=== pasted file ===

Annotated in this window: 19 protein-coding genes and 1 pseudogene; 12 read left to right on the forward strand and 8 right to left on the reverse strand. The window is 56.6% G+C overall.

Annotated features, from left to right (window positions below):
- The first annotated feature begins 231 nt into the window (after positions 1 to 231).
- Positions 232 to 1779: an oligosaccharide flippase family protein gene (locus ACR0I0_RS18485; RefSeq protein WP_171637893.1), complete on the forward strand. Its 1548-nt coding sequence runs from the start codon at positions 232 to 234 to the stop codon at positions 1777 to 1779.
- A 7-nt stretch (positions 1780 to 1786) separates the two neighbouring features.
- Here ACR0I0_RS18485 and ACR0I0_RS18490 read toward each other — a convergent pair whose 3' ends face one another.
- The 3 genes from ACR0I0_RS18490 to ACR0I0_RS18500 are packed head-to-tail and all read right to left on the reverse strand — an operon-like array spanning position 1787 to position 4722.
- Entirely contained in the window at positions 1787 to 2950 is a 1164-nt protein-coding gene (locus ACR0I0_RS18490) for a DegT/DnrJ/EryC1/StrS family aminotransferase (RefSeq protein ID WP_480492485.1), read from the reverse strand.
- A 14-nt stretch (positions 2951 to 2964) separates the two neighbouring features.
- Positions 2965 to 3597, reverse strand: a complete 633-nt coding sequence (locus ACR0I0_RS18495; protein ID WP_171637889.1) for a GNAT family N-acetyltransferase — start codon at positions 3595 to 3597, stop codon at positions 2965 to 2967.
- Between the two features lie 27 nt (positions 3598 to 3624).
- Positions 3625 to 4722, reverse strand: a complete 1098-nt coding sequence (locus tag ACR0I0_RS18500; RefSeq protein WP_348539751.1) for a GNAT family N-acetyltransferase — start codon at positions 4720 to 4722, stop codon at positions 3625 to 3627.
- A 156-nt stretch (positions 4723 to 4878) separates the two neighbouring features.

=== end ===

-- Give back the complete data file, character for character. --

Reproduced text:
Annotated in this window: 19 protein-coding genes and 1 pseudogene; 12 read left to right on the forward strand and 8 right to left on the reverse strand. The window is 56.6% G+C overall.

Annotated features, from left to right (window positions below):
- The first annotated feature begins 231 nt into the window (after positions 1 to 231).
- Positions 232 to 1779: an oligosaccharide flippase family protein gene (locus ACR0I0_RS18485; RefSeq protein WP_171637893.1), complete on the forward strand. Its 1548-nt coding sequence runs from the start codon at positions 232 to 234 to the stop codon at positions 1777 to 1779.
- A 7-nt stretch (positions 1780 to 1786) separates the two neighbouring features.
- Here ACR0I0_RS18485 and ACR0I0_RS18490 read toward each other — a convergent pair whose 3' ends face one another.
- The 3 genes from ACR0I0_RS18490 to ACR0I0_RS18500 are packed head-to-tail and all read right to left on the reverse strand — an operon-like array spanning position 1787 to position 4722.
- Entirely contained in the window at positions 1787 to 2950 is a 1164-nt protein-coding gene (locus ACR0I0_RS18490) for a DegT/DnrJ/EryC1/StrS family aminotransferase (RefSeq protein ID WP_480492485.1), read from the reverse strand.
- A 14-nt stretch (positions 2951 to 2964) separates the two neighbouring features.
- Positions 2965 to 3597, reverse strand: a complete 633-nt coding sequence (locus ACR0I0_RS18495; protein ID WP_171637889.1) for a GNAT family N-acetyltransferase — start codon at positions 3595 to 3597, stop codon at positions 2965 to 2967.
- Between the two features lie 27 nt (positions 3598 to 3624).
- Positions 3625 to 4722, reverse strand: a complete 1098-nt coding sequence (locus tag ACR0I0_RS18500; RefSeq protein WP_348539751.1) for a GNAT family N-acetyltransferase — start codon at positions 4720 to 4722, stop codon at positions 3625 to 3627.
- A 156-nt stretch (positions 4723 to 4878) separates the two neighbouring features.